Over One Million Say Shell No! to Arctic Drilling

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Common Dreams

Over One Million Say Shell No! to Arctic Drilling

by
Common Dreams staff

“President Obama has a small window to stop Shell from spoiling the Arctic, and that’s exactly what people across the country are asking him to do,” said Miyoko Sakashita. (photo of a previous action by Chris Eichler via 350.org)

Environmental groups delivered over a million signatures to the White House today demanding President Obama stop Shell's plans for oil drilling in the Arctic.

The groups highlighted the potential disastrous impact the drilling would have on Arctic wildlife including polar bears, caribou, walrus, seals and eiders, all already impacted by global warming.

“Shell’s ships are already on the way to drill in the icy Arctic waters, putting human life, polar bears and whales at risk in harsh, stormy conditions,” said Miyoko Sakashita, oceans director at the Center for Biological Diversity, which worked with the Sierra Club, the Alaska Wilderness League and other groups to deliver the petitions. “President Obama has a small window to stop Shell from spoiling the Arctic, and that’s exactly what people across the country are asking him to do.”

Shell's plans for exploratory wells in the Chukchi and Beaufort seas are now under consideration by the Obama administration, which, if OKed, would allow drilling to begin this summer.

Cindy Shogan, Executive Director of  Alaska Wilderness League, also highlighted the risks of the plan for drilling in the extreme environment:  "With no plan to clean up a spill and inadequate scientific information, we should not be risking our one and only Arctic with aggressive, risky drilling. The risks are huge – at this point, drilling in the Arctic Ocean is tantamount to ‘Mission Impossible.’"

"There is no proven way to clean up an oil spill in these extreme conditions.""The Arctic Ocean is prone to hurricane-force storms, 20-foot swells, sea ice up to 25 feet thick, sub- zero temperatures and months-long darkness. There is no proven way to clean up an oil spill in these extreme conditions. What’s more, the Arctic has extremely limited infrastructure (there are no roads or deep water ports and only a handful of small airports) and the nearest Coast Guard station is 1,000 miles away," stated Shogan.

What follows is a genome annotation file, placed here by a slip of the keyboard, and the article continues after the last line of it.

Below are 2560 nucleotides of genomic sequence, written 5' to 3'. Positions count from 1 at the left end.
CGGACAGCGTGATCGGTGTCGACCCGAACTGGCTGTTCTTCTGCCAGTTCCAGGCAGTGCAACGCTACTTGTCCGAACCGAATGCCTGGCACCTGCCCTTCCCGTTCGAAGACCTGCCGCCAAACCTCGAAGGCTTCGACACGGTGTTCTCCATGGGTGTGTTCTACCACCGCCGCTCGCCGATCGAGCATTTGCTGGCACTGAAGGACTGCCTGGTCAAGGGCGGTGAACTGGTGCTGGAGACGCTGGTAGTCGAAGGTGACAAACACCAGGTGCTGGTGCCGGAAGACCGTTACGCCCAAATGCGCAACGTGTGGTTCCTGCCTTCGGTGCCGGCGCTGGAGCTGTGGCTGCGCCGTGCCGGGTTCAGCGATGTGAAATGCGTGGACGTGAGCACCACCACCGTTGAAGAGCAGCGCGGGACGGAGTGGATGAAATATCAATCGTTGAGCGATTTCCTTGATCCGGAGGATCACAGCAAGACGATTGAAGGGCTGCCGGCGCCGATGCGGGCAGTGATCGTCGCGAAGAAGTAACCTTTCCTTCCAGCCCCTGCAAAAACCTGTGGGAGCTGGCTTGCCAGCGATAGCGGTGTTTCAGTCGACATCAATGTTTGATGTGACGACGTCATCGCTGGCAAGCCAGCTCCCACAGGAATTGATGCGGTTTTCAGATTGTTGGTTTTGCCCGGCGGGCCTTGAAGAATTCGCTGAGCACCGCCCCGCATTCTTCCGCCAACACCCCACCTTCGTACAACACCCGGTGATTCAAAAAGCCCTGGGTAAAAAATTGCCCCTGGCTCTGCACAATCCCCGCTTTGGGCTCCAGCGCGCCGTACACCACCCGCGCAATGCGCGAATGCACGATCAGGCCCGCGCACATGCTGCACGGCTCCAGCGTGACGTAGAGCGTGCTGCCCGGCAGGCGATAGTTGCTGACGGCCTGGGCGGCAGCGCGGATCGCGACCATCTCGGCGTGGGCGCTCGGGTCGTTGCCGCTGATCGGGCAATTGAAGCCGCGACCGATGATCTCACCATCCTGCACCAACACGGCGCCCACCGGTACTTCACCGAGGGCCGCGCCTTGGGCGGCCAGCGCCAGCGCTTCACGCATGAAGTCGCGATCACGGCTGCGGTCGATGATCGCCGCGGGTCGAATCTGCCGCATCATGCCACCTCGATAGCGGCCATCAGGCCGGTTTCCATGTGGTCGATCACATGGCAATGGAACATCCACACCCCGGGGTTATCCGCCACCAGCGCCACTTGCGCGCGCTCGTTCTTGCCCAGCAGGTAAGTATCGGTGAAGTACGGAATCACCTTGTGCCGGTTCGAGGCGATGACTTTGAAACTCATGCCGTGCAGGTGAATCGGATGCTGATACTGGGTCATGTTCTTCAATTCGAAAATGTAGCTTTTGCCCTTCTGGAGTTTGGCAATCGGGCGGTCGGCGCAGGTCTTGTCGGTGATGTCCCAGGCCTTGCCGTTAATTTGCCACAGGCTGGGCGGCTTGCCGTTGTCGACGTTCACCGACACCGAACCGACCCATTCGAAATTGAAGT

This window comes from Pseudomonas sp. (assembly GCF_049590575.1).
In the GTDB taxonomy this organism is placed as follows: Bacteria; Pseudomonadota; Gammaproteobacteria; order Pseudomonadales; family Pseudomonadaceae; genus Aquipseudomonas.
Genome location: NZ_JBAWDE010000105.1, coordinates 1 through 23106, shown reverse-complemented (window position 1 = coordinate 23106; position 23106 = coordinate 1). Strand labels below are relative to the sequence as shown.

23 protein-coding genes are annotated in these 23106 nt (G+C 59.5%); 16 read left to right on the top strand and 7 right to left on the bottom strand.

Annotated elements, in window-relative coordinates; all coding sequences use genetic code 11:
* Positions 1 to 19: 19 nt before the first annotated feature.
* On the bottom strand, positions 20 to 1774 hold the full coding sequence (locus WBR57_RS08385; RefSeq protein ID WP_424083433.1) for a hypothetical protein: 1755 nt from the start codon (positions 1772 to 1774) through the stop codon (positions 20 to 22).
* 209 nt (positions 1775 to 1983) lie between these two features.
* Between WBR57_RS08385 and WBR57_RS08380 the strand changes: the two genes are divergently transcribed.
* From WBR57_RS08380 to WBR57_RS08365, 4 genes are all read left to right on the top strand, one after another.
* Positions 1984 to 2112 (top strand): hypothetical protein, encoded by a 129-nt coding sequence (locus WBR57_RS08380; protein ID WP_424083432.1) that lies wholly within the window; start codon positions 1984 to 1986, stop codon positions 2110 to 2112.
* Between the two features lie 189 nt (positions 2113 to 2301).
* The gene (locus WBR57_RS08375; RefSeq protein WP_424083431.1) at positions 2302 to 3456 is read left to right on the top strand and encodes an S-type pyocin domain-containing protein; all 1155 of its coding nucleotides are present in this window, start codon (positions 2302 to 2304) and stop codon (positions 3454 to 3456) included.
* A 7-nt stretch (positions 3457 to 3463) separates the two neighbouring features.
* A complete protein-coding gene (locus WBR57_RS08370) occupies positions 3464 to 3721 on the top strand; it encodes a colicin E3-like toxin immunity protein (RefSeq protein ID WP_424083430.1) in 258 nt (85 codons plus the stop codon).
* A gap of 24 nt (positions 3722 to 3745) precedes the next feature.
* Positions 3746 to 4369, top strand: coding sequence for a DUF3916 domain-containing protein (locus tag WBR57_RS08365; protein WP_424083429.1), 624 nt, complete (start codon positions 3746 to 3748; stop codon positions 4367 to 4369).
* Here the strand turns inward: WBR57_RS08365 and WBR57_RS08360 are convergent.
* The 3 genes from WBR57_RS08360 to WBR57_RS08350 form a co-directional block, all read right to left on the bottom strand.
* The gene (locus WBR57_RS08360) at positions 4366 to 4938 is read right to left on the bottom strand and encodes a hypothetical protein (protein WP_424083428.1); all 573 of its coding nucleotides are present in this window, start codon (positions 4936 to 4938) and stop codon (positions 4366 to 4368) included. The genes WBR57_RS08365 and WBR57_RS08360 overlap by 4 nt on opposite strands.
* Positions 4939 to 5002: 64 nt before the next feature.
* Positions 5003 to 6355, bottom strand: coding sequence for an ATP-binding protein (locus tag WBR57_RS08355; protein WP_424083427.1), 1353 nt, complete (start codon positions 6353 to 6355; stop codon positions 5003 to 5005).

“We should not be gambling with the future of the Arctic Ocean. Oil drilling in this pristine wilderness means risking oil spills that can’t be cleaned up, and it means more dirty fuels adding to climate change — both of which threaten to destroy the Arctic forever,” added Sakashita.

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Owly Images

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Center for Biological Diversity: Say No to Destructive Drilling in the Arctic

This summer, exploratory drilling will begin in the Arctic Ocean unless we stop it. The Arctic must be off limits to oil drilling, for the simple reason that a spill would be impossible to clean up there. The Arctic is home to polar bears, walruses, bowhead whales and other endangered and highly sensitive wildlife; oil drilling in its remote, ice-choked waters would carry unacceptably high risks of environmental destruction and loss of life.

President Obama has given approval to Shell to drill for oil this summer in the vulnerable Arctic. In hopes of uncovering new sources of dirty fossil fuels, Arctic drilling could also unleash more than 11 billion tons of carbon pollution -- making it ever more difficult to stave off devastating climate change.

We have a powerful opportunity now to stop drilling before it spoils the Arctic and its wildlife. Take action now to help us send 1 million messages to Obama asking him to protect one of America's last, best wildernesses and stop Shell's reckless drilling plans.

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Related: From International Business Times, April 3, 2012

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